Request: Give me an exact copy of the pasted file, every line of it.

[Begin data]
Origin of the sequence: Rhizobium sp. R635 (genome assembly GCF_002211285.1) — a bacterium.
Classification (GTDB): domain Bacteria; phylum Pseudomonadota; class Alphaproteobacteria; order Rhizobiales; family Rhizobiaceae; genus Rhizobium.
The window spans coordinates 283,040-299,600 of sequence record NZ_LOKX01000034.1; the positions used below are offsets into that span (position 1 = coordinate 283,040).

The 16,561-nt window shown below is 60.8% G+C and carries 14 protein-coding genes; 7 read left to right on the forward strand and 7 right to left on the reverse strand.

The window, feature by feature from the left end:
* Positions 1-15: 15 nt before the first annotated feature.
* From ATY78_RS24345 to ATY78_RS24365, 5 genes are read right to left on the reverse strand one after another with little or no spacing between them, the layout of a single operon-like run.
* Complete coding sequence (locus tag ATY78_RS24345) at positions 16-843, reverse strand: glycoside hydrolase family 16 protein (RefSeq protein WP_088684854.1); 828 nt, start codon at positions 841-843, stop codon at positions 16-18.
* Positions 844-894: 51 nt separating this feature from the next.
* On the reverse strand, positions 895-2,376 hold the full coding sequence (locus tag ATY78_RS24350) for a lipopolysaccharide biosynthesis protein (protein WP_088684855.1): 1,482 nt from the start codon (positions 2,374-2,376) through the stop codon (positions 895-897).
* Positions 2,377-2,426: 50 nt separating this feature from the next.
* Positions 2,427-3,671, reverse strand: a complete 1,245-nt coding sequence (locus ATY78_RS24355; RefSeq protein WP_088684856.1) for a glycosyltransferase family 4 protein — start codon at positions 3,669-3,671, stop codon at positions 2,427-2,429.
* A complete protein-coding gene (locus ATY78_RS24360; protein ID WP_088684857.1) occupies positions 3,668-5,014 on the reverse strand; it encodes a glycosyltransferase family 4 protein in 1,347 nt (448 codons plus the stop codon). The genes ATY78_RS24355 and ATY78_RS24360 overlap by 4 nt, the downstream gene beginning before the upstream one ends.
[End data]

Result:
Origin of the sequence: Rhizobium sp. R635 (genome assembly GCF_002211285.1) — a bacterium.
Classification (GTDB): domain Bacteria; phylum Pseudomonadota; class Alphaproteobacteria; order Rhizobiales; family Rhizobiaceae; genus Rhizobium.
The window spans coordinates 283,040-299,600 of sequence record NZ_LOKX01000034.1; the positions used below are offsets into that span (position 1 = coordinate 283,040).

The 16,561-nt window shown below is 60.8% G+C and carries 14 protein-coding genes; 7 read left to right on the forward strand and 7 right to left on the reverse strand.

The window, feature by feature from the left end:
* Positions 1-15: 15 nt before the first annotated feature.
* From ATY78_RS24345 to ATY78_RS24365, 5 genes are read right to left on the reverse strand one after another with little or no spacing between them, the layout of a single operon-like run.
* Complete coding sequence (locus tag ATY78_RS24345) at positions 16-843, reverse strand: glycoside hydrolase family 16 protein (RefSeq protein WP_088684854.1); 828 nt, start codon at positions 841-843, stop codon at positions 16-18.
* Positions 844-894: 51 nt separating this feature from the next.
* On the reverse strand, positions 895-2,376 hold the full coding sequence (locus tag ATY78_RS24350) for a lipopolysaccharide biosynthesis protein (protein WP_088684855.1): 1,482 nt from the start codon (positions 2,374-2,376) through the stop codon (positions 895-897).
* Positions 2,377-2,426: 50 nt separating this feature from the next.
* Positions 2,427-3,671, reverse strand: a complete 1,245-nt coding sequence (locus ATY78_RS24355; RefSeq protein WP_088684856.1) for a glycosyltransferase family 4 protein — start codon at positions 3,669-3,671, stop codon at positions 2,427-2,429.
* A complete protein-coding gene (locus ATY78_RS24360; protein ID WP_088684857.1) occupies positions 3,668-5,014 on the reverse strand; it encodes a glycosyltransferase family 4 protein in 1,347 nt (448 codons plus the stop codon). The genes ATY78_RS24355 and ATY78_RS24360 overlap by 4 nt, the downstream gene beginning before the upstream one ends.